This lamb, that marble child, whatever you
            desire, the stonecutter will take your order.
He will make you something to remember,
            said my mother, and then she disappeared.
Swallow the small things, she would say,
            but everything is small tonight, every star
on the hood of the curtained limousine.

            If I could deepen the hole in my throat, I
would lay there a box of ashes in a blanket.
            I would call my offering personal, or talk
to earth the way an actor talks to a phone
            we know is disconnected. Our acre fills
with sentimental verses pressed into these
            stubborn templates where, here and there,
a host of smaller stones crowns the others.

            The common rock is everywhere, artless,
unlettered, its door shut against the eye.
            The better to bear the ache of the movie
you are in, the one you see in the random
            barrier, the cliff whose screen you fill
with monuments of light, and in the morning,
            as faces fade, you call them, carry them.
You carve. You wear a mask of white powder.

            What do constellations know of the souls
they pin together, or gods who never lived
            to see their burning bodies turn against them.
When my mother grew incomprehensible,
            I leaned so close I felt, as she struggled,
her breath against my ear. I turned to stone.
            I carved her image when the dark returned.

Every sky was one, then two, as it passed
            through the boundaries of my eyes, then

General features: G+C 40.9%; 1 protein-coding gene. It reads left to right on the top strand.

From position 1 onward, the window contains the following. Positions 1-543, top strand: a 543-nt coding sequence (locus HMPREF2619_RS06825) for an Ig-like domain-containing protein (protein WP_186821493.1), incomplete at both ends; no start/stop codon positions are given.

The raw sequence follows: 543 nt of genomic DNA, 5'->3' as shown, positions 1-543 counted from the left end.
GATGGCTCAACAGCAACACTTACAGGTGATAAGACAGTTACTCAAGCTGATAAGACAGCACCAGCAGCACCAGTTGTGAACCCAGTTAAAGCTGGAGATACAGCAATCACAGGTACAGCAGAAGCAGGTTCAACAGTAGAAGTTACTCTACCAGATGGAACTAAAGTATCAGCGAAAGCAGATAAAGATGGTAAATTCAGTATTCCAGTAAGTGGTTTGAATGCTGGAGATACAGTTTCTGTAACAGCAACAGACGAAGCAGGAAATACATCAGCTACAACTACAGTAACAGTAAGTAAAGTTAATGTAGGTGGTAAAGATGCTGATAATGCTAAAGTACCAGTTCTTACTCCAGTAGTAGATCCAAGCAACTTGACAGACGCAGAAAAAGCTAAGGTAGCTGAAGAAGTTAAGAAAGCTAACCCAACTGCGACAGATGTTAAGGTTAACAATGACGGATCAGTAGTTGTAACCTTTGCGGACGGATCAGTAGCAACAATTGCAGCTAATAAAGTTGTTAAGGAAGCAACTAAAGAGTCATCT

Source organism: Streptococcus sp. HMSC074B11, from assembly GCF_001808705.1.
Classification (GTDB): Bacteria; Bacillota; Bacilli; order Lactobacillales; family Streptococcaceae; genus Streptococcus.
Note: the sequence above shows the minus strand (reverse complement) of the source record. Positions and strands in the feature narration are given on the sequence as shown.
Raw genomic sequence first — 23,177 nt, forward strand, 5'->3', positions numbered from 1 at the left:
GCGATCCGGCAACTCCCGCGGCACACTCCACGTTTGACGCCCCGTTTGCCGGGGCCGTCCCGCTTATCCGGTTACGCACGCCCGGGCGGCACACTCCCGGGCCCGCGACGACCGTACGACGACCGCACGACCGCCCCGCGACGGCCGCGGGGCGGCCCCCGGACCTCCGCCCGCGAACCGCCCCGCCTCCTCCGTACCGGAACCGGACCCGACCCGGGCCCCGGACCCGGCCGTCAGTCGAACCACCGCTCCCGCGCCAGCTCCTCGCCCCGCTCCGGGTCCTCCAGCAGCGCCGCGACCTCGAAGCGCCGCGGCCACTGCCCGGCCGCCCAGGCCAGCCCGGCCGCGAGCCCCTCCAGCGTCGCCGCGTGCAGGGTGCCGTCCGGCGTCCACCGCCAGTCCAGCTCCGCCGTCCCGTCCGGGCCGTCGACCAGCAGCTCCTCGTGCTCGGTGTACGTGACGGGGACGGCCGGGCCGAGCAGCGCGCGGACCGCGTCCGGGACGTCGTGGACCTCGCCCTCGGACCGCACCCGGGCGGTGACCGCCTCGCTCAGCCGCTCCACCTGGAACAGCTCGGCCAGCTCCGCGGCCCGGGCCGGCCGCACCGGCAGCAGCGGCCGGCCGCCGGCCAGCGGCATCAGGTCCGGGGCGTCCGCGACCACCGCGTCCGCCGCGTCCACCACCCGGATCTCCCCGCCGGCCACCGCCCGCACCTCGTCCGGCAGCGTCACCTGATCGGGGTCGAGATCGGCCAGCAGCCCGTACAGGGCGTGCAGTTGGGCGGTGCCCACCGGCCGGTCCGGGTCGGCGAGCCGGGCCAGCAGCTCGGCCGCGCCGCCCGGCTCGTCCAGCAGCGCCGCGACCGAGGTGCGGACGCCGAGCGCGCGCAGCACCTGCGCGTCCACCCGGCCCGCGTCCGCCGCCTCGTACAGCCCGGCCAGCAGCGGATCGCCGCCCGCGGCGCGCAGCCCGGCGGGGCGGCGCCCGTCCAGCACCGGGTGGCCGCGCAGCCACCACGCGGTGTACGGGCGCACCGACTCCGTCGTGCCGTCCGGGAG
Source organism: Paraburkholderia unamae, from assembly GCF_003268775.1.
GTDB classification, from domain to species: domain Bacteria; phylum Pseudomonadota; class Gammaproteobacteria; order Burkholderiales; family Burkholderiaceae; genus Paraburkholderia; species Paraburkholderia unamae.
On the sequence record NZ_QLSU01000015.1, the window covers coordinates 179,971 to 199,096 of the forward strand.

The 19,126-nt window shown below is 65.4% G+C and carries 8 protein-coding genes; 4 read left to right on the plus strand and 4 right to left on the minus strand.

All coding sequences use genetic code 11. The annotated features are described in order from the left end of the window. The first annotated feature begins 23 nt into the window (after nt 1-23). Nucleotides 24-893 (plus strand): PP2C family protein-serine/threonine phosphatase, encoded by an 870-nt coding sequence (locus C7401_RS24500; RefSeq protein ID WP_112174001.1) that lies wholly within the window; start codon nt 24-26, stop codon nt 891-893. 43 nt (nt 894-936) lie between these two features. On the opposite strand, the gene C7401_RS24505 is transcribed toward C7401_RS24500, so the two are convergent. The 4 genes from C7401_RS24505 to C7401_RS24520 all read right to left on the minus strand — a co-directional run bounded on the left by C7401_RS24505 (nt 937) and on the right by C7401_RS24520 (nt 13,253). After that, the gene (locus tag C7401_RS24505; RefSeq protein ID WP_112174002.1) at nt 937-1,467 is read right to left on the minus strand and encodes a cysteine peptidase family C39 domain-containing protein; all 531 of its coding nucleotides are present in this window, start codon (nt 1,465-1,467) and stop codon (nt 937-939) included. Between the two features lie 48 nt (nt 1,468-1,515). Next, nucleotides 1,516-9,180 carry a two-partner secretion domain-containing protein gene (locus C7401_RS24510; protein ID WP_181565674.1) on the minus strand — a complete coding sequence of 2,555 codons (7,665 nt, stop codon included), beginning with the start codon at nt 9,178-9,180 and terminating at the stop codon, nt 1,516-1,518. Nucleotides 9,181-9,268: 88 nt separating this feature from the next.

a pair of skies rivered back into a brain
            that mended them, carried them, but not
without the loneliness that never was a sky.
            Mourners river the reliquary garden
where two and one become a single number
            with a shiver inside, a blur like strings
of instruments in concerts for the dead.

            A pair of birds turns to one, and the song
becomes the lost bird, the long bewildered.
            All that marble for innocents with wings
they cannot use. But a real child posed once.
            In dust across the studio floor, a sculptor
draped a daughter’s hand across a lute
            whose music survives in the curves of fabric,
the smooth brow that owes its affinities
            to a charity of attentions, how he read
with his fingers the surface of the marble.

            A breed of listening then, the girl inside
the stone his own, once, and then, as is
            his calling, she could be anyone’s child,
any spirit left to kneel at the threshold.
            With each tap of the chisel, each dimple
in the angel’s eye, a little light poured in.
            And we know how that feels, how a heart
begins to shudder, the moment we are seen.





Bruce Bond is the author of 35 books including, most recently, Patmos (Juniper Prize, UMass, 2021), Behemoth (New Criterion Prize, 2021), Liberation of Dissonance (Schaffner Award for Literature in Music, Schaffner, 2022), Invention of the Wilderness (LSU, 2023), Therapon (with Dan Beachy-Quick, Tupelo, 2023), and Vault (Richard Snyder Award, Ashland, 2023), plus two books of criticism: Immanent Distance (UMI, 2015) and Plurality and the Poetics of Self (Palgrave, 2019). Among his forthcoming books are Lunette (Wishing Jewel Prize Editor’s Selection, Green Linden), The Silent Conversation (Vern Rutsala Prize Editor’s Selection, Cloudbank), and The Dove of the Morning News (Test Site Poetry Award, U of NV).

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